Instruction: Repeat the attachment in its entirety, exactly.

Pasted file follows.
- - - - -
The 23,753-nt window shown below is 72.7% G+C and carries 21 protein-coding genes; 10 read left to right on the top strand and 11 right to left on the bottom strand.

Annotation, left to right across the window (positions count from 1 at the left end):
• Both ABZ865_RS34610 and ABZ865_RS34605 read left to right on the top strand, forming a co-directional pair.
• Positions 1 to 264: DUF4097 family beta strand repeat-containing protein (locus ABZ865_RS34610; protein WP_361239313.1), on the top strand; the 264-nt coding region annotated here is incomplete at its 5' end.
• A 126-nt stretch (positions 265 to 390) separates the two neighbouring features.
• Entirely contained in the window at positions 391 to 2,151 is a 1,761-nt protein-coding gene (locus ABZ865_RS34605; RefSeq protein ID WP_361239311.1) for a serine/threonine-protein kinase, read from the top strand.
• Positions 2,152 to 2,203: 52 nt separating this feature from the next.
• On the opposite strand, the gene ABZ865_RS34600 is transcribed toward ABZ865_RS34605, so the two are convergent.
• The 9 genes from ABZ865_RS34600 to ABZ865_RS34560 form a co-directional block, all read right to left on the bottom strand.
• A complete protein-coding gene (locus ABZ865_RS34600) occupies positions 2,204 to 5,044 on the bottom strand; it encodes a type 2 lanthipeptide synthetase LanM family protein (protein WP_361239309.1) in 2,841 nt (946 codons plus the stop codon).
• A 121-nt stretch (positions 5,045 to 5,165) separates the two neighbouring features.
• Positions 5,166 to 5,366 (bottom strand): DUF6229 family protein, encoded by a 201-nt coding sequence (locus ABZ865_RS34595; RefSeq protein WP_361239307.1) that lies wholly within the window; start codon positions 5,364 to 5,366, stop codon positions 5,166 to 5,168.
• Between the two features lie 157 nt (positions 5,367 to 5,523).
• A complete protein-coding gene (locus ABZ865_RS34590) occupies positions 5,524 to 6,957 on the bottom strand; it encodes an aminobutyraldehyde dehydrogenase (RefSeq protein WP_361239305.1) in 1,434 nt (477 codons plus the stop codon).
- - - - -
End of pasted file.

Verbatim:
The 23,753-nt window shown below is 72.7% G+C and carries 21 protein-coding genes; 10 read left to right on the top strand and 11 right to left on the bottom strand.

Annotation, left to right across the window (positions count from 1 at the left end):
• Both ABZ865_RS34610 and ABZ865_RS34605 read left to right on the top strand, forming a co-directional pair.
• Positions 1 to 264: DUF4097 family beta strand repeat-containing protein (locus ABZ865_RS34610; protein WP_361239313.1), on the top strand; the 264-nt coding region annotated here is incomplete at its 5' end.
• A 126-nt stretch (positions 265 to 390) separates the two neighbouring features.
• Entirely contained in the window at positions 391 to 2,151 is a 1,761-nt protein-coding gene (locus ABZ865_RS34605; RefSeq protein ID WP_361239311.1) for a serine/threonine-protein kinase, read from the top strand.
• Positions 2,152 to 2,203: 52 nt separating this feature from the next.
• On the opposite strand, the gene ABZ865_RS34600 is transcribed toward ABZ865_RS34605, so the two are convergent.
• The 9 genes from ABZ865_RS34600 to ABZ865_RS34560 form a co-directional block, all read right to left on the bottom strand.
• A complete protein-coding gene (locus ABZ865_RS34600) occupies positions 2,204 to 5,044 on the bottom strand; it encodes a type 2 lanthipeptide synthetase LanM family protein (protein WP_361239309.1) in 2,841 nt (946 codons plus the stop codon).
• A 121-nt stretch (positions 5,045 to 5,165) separates the two neighbouring features.
• Positions 5,166 to 5,366 (bottom strand): DUF6229 family protein, encoded by a 201-nt coding sequence (locus ABZ865_RS34595; RefSeq protein WP_361239307.1) that lies wholly within the window; start codon positions 5,364 to 5,366, stop codon positions 5,166 to 5,168.
• Between the two features lie 157 nt (positions 5,367 to 5,523).
• A complete protein-coding gene (locus ABZ865_RS34590) occupies positions 5,524 to 6,957 on the bottom strand; it encodes an aminobutyraldehyde dehydrogenase (RefSeq protein WP_361239305.1) in 1,434 nt (477 codons plus the stop codon).